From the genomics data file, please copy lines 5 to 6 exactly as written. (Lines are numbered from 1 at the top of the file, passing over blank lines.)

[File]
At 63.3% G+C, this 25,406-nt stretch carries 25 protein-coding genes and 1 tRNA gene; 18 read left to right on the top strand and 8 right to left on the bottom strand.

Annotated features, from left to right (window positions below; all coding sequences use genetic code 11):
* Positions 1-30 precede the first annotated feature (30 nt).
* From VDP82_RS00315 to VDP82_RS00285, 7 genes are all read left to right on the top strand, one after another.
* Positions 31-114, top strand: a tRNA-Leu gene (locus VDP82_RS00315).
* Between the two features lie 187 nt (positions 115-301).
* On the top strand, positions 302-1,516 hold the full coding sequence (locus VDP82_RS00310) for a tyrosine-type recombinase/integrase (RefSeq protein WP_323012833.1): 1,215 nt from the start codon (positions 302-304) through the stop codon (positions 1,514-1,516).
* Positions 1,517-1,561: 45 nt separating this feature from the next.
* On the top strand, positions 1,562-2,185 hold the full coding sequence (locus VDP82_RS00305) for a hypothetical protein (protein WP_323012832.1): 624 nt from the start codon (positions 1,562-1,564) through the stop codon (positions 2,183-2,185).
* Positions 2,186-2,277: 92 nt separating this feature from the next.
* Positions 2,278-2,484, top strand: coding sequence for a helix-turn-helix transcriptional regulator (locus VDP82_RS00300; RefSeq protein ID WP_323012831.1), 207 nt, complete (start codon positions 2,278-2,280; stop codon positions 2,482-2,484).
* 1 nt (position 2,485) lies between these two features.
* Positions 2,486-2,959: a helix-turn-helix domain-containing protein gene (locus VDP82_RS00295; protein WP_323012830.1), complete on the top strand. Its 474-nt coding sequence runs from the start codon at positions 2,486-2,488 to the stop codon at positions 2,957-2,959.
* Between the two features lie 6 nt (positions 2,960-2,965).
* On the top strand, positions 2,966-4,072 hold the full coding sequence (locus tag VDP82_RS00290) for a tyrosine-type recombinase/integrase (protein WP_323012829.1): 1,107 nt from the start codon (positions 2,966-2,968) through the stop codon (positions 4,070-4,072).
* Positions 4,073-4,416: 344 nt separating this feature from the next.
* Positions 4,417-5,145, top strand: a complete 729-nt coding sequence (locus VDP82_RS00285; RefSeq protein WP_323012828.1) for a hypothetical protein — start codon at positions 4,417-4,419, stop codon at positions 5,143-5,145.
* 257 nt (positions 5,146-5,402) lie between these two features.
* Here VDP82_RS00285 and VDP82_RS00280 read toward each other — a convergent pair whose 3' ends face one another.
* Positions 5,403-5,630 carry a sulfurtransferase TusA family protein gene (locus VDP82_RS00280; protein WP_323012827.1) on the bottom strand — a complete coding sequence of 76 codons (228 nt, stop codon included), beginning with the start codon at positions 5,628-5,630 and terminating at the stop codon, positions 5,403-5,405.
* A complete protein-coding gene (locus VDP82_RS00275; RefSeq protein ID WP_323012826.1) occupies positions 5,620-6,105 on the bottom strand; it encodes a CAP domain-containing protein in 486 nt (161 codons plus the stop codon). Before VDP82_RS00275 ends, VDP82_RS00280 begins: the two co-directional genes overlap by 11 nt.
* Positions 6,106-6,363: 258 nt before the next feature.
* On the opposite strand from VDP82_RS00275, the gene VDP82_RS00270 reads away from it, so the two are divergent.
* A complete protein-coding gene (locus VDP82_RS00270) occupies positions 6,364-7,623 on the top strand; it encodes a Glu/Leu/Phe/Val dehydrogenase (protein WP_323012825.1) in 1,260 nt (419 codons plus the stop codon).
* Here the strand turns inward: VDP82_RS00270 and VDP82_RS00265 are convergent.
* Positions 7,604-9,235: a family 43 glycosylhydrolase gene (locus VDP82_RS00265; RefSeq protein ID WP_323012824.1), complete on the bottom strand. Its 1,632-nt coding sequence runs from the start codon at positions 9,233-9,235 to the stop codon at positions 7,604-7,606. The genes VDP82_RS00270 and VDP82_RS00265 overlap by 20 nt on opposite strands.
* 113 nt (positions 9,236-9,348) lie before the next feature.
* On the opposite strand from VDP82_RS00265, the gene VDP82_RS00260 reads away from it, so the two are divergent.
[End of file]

* Positions 31-114, top strand: a tRNA-Leu gene (locus VDP82_RS00315).
* Between the two features lie 187 nt (positions 115-301).